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Granddaughter’s delight at £1.5m boost for lung cancer research

Cancer Research UK has announced plans to fund a £1.47million research programme to lead to major advances in lung cancer treatments.

A team of scientists led by Dr James O’Connor from The University of Manchester, will use the cash injection to look at how imaging techniques can be used to improve treatment plans for lung cancer patients.

Ashley Kemp, 28, from Cadishead, Salford, lost her gran Dorothy Williams to lung cancer when she was aged just 65 in 2010.

She said: “I know my gran would be delighted to know the University can move forward with their studies.

“Hopefully it can bring better treatment to lung cancer patients in the future – not just in Manchester but in the UK.”

She added: “For us as a family, we watched our gran go from a healthy, attractive, active, glamorous woman -who would walk for miles in the fields surrounding her house – to a skeleton, who felt “stripped of her femininity” with no hair and no meat on her bones.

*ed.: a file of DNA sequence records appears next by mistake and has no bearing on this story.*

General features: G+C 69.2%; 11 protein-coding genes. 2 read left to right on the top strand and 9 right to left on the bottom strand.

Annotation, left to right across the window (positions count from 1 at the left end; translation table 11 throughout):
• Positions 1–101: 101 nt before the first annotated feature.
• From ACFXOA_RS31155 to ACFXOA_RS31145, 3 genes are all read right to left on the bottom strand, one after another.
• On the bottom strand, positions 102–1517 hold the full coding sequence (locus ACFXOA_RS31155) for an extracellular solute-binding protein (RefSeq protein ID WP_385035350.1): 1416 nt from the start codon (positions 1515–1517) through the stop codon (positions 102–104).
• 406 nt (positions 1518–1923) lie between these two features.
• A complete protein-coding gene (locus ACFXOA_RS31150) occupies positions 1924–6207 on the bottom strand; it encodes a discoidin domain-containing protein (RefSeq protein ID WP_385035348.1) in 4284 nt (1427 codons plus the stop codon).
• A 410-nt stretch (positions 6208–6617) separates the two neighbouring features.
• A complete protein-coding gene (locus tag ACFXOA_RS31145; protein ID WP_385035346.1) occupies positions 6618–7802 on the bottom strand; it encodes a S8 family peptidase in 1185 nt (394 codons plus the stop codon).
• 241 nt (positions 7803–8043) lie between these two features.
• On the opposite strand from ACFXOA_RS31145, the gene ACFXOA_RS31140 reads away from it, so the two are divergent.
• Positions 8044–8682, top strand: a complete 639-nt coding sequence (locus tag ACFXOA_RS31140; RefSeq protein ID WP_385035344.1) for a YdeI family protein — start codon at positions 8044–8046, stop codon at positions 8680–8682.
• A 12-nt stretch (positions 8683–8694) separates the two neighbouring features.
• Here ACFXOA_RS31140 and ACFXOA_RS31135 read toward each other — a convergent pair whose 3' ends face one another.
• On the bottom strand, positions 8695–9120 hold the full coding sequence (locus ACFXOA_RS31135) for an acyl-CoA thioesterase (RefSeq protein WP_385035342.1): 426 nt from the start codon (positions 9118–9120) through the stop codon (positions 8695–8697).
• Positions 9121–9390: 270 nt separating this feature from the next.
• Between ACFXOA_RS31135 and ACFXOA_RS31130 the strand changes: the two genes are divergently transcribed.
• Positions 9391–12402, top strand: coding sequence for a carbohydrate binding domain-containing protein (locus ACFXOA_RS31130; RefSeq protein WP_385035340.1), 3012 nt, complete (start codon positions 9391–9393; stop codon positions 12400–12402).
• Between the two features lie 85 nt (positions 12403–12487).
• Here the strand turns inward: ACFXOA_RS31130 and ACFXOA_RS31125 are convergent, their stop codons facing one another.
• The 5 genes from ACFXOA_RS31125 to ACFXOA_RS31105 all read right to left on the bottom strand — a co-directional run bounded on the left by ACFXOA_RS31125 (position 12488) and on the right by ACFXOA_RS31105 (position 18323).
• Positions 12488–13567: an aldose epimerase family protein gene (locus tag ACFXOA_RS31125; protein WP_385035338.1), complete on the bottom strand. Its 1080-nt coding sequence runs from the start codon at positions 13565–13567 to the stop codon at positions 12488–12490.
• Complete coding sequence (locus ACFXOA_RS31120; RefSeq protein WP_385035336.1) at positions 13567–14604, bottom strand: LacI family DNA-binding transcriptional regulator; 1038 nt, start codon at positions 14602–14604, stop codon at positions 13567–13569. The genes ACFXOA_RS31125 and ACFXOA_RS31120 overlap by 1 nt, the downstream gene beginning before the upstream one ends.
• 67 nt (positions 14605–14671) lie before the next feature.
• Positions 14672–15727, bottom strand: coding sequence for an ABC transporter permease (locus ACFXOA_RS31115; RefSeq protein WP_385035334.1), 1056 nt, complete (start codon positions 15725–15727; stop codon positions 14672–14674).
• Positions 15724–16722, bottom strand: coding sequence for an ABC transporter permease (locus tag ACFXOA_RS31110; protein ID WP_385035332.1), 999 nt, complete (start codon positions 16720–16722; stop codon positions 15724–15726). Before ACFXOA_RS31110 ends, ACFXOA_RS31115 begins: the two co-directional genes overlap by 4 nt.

“She could barely take a few steps without gasping for her breath. It was as painful for us to watch as it was for her to endure. 65 was no age, she should have been enjoying her retirement.”

The research will look at non-small cell lung cancer – which makes up around 85 per cent of lung cancers in the UK.

Every year around 46,400 people are diagnosed with lung cancer in the UK, including around 3,600 people in Greater Manchester, Lancashire and South Cumbria

That makes it the North West’s most common cancer.

The Manchester team will work to develop new ways to use imaging techniques like magnetic resonance imaging (MRI) to better understand how lung cancer tumours respond to treatment.

The information they gather could then be used to evaluate new therapies and in the future, might help doctors select the right treatment for each patient.

Dr O’Connor said: “We hope this research will transform the way we use scans to monitor how patients respond to new therapies.

“It’s an exciting area where we are aiming to combine drugs that harness the body’s immune system with well-established treatments like radiotherapy, and at the same time, create tests to identify which patients would benefit from these drugs.

“It builds on earlier research but we will be applying it to lung cancer specifically.”

It’s hoped the lab-based research will produce clinical trials to test these techniques within three to four years.

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Tom is SalfordOnline.com's News Editor and community co-ordinator.